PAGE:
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Aging Cell. 2015 Jun;14(3):372-81. doi: 10.1111/acel.12289. Epub 2015 Feb 14.

Stn1 is critical for telomere maintenance and long-term viability of somatic human cells.

Author information

1
Department of Geriatric Medicine and Metabolic Diseases, Second University of Naples, Naples, Italy.

Abstract

Disruption of telomere maintenance pathways leads to accelerated entry into cellular senescence, a stable proliferative arrest that promotes aging-associated disorders in some mammals. The budding yeast CST complex, comprising Cdc13, Stn1, and Ctc1, is critical for telomere replication, length regulation, and end protection. Although mammalian homologues of CST have been identified recently, their role and function for telomere maintenance in normal somatic human cells are still incompletely understood. Here, we characterize the function of human Stn1 in cultured human fibroblasts and demonstrate its critical role in telomere replication, length regulation, and function. In the absence of high telomerase activity, shRNA-mediated knockdown of hStn1 resulted in aberrant and fragile telomeric structures, stochastic telomere attrition, increased telomere erosion rates, telomere dysfunction, and consequently accelerated entry into cellular senescence. Oxidative stress augmented the defects caused by Stn1 knockdown leading to almost immediate cessation of cell proliferation. In contrast, overexpression of hTERT suppressed some of the defects caused by hStn1 knockdown suggesting that telomerase can partially compensate for hStn1 loss. Our findings reveal a critical role for human Stn1 in telomere length maintenance and function, supporting the model that efficient replication of telomeric repeats is critical for long-term viability of normal somatic mammalian cells.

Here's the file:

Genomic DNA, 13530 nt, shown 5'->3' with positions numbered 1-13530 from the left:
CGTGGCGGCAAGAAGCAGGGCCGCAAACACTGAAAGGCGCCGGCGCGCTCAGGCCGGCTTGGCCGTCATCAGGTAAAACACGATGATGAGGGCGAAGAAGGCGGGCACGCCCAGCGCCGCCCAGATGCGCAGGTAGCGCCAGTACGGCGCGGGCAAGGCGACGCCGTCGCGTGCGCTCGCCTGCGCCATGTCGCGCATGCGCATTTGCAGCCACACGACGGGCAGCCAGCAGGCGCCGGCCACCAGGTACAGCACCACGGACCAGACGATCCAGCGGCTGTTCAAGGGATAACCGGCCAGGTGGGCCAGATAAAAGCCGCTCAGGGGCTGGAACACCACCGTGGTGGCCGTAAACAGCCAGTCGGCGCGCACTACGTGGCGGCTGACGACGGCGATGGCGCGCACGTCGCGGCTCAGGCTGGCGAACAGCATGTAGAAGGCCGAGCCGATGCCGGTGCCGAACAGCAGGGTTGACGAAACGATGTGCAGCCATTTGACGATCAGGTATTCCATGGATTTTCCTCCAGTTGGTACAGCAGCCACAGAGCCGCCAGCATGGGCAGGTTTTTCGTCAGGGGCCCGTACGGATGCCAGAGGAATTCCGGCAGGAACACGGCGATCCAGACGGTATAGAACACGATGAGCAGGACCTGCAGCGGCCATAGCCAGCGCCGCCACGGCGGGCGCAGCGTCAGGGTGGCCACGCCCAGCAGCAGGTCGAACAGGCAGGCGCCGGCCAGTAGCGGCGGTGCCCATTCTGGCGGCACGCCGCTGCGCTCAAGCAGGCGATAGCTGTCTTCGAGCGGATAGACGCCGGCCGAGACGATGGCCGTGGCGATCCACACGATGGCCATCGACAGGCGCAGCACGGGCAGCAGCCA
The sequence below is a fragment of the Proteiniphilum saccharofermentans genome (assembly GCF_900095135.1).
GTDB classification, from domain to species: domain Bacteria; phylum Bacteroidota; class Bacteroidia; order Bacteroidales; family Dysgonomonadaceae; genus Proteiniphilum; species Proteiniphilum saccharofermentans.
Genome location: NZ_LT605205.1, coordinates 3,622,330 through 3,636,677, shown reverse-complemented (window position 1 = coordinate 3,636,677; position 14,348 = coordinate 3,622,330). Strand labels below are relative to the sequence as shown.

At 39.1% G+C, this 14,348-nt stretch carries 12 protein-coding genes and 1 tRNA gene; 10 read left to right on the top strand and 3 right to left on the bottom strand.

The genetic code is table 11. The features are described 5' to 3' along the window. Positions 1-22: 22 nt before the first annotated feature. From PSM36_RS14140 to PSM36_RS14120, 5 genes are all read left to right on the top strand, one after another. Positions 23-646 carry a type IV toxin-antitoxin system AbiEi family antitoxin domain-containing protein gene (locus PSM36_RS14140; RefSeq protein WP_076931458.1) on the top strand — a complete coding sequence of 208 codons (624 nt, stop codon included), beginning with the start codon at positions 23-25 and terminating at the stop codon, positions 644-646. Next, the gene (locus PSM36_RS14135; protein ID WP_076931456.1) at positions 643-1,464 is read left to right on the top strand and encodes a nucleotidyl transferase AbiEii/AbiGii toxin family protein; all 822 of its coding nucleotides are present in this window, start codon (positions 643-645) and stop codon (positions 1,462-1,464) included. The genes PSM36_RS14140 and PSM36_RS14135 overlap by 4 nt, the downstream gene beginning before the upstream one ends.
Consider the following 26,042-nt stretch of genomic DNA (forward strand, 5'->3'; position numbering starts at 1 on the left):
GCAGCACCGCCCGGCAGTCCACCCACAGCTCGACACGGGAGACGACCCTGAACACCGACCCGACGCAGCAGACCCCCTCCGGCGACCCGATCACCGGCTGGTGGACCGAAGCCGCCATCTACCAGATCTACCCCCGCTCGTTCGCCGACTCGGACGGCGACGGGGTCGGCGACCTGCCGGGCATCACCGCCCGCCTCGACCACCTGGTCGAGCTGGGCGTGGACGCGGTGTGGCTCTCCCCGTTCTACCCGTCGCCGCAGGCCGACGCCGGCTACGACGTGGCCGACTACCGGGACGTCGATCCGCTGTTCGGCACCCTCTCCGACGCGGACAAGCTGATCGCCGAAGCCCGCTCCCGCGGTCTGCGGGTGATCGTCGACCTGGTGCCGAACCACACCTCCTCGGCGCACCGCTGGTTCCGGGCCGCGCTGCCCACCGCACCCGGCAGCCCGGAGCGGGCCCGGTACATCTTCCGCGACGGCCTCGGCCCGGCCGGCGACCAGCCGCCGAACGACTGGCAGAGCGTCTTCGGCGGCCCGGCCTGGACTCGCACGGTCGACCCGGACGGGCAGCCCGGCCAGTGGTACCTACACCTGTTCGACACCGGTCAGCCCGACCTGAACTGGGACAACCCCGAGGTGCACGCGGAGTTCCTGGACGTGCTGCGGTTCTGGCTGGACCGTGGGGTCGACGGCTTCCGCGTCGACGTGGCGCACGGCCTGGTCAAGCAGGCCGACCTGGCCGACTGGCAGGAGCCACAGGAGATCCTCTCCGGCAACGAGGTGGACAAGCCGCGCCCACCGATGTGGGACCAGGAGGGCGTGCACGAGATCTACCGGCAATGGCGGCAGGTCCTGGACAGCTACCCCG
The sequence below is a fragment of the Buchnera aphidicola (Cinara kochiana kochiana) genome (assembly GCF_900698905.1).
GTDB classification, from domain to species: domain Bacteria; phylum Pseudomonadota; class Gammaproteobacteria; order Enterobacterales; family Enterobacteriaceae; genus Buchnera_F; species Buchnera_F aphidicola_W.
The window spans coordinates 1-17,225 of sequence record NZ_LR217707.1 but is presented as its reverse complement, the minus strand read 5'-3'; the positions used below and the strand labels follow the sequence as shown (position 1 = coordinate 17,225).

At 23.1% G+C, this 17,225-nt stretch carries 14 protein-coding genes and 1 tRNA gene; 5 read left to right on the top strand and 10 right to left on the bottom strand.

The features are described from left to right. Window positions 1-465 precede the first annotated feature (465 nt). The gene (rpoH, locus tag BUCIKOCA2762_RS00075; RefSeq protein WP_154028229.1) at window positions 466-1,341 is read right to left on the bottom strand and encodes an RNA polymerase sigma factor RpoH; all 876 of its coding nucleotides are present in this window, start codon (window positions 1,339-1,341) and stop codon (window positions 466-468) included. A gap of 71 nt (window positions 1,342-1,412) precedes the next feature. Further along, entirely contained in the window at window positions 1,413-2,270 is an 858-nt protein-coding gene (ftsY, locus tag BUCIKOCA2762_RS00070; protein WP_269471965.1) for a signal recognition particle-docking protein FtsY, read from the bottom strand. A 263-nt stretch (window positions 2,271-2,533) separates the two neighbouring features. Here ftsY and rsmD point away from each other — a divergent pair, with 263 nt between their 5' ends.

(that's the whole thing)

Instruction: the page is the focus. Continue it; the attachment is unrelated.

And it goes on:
KEYWORDS:

CST; Stn1; cellular senescence; oxidative stress; telomere dysfunction; telomere erosion

PMID:
25684230
PMCID:
PMC4406666
DOI:
10.1111/acel.12289
[Indexed for MEDLINE]
Free PMC Article

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